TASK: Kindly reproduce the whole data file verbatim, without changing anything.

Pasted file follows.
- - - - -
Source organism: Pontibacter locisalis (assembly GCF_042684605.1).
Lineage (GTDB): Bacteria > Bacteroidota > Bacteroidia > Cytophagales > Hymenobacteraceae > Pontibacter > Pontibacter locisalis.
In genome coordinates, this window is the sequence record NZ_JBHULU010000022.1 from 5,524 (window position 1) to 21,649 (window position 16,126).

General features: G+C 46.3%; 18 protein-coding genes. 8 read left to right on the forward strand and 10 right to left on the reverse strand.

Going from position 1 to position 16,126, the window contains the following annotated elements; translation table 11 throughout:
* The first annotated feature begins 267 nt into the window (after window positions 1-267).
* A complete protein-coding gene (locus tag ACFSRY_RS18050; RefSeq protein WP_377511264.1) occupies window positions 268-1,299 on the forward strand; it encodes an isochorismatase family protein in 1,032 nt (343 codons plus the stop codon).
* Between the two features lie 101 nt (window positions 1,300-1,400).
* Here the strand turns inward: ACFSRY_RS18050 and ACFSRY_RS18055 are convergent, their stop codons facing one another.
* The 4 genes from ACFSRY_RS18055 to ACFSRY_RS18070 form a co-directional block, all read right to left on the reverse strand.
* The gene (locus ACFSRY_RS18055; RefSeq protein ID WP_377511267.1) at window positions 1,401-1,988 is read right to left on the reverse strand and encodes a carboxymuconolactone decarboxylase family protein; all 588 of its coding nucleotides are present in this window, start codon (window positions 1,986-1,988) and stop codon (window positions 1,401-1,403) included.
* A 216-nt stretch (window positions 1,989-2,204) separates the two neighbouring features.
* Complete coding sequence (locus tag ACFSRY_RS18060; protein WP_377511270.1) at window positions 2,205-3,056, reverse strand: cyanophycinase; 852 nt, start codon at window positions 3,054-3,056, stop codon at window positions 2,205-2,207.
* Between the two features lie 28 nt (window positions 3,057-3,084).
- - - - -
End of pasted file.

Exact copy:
Source organism: Pontibacter locisalis (assembly GCF_042684605.1).
Lineage (GTDB): Bacteria > Bacteroidota > Bacteroidia > Cytophagales > Hymenobacteraceae > Pontibacter > Pontibacter locisalis.
In genome coordinates, this window is the sequence record NZ_JBHULU010000022.1 from 5,524 (window position 1) to 21,649 (window position 16,126).

General features: G+C 46.3%; 18 protein-coding genes. 8 read left to right on the forward strand and 10 right to left on the reverse strand.

Going from position 1 to position 16,126, the window contains the following annotated elements; translation table 11 throughout:
* The first annotated feature begins 267 nt into the window (after window positions 1-267).
* A complete protein-coding gene (locus tag ACFSRY_RS18050; RefSeq protein WP_377511264.1) occupies window positions 268-1,299 on the forward strand; it encodes an isochorismatase family protein in 1,032 nt (343 codons plus the stop codon).
* Between the two features lie 101 nt (window positions 1,300-1,400).
* Here the strand turns inward: ACFSRY_RS18050 and ACFSRY_RS18055 are convergent, their stop codons facing one another.
* The 4 genes from ACFSRY_RS18055 to ACFSRY_RS18070 form a co-directional block, all read right to left on the reverse strand.
* The gene (locus ACFSRY_RS18055; RefSeq protein ID WP_377511267.1) at window positions 1,401-1,988 is read right to left on the reverse strand and encodes a carboxymuconolactone decarboxylase family protein; all 588 of its coding nucleotides are present in this window, start codon (window positions 1,986-1,988) and stop codon (window positions 1,401-1,403) included.
* A 216-nt stretch (window positions 1,989-2,204) separates the two neighbouring features.
* Complete coding sequence (locus tag ACFSRY_RS18060; protein WP_377511270.1) at window positions 2,205-3,056, reverse strand: cyanophycinase; 852 nt, start codon at window positions 3,054-3,056, stop codon at window positions 2,205-2,207.
* Between the two features lie 28 nt (window positions 3,057-3,084).